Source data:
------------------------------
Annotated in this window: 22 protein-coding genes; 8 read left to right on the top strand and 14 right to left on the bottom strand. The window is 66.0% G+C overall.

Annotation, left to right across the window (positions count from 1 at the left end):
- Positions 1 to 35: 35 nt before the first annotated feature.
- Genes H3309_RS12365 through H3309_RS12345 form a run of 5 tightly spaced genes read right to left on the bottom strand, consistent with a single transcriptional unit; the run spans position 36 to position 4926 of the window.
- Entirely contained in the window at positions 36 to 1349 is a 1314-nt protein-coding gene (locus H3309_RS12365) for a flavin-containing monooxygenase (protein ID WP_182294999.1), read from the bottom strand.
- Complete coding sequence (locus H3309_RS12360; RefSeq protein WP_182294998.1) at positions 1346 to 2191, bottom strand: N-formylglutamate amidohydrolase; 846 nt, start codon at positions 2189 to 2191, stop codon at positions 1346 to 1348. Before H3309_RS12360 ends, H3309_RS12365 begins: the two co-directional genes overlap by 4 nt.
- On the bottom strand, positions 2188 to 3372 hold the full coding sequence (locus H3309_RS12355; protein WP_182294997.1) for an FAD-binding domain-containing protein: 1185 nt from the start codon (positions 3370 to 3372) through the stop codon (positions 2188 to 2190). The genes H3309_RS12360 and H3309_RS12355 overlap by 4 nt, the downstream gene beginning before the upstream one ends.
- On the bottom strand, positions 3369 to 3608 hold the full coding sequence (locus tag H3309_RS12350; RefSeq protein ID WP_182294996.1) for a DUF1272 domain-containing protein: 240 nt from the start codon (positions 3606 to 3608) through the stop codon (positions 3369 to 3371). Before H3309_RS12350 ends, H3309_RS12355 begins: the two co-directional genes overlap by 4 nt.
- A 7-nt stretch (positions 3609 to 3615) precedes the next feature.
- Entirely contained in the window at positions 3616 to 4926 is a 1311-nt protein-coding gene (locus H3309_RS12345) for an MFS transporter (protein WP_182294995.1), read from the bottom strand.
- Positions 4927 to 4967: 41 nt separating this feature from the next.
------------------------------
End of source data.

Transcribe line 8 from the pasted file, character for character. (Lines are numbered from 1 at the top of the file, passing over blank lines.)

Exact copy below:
- On the bottom strand, positions 3369 to 3608 hold the full coding sequence (locus tag H3309_RS12350; RefSeq protein ID WP_182294996.1) for a DUF1272 domain-containing protein: 240 nt from the start codon (positions 3606 to 3608) through the stop codon (positions 3369 to 3371). Before H3309_RS12350 ends, H3309_RS12355 begins: the two co-directional genes overlap by 4 nt.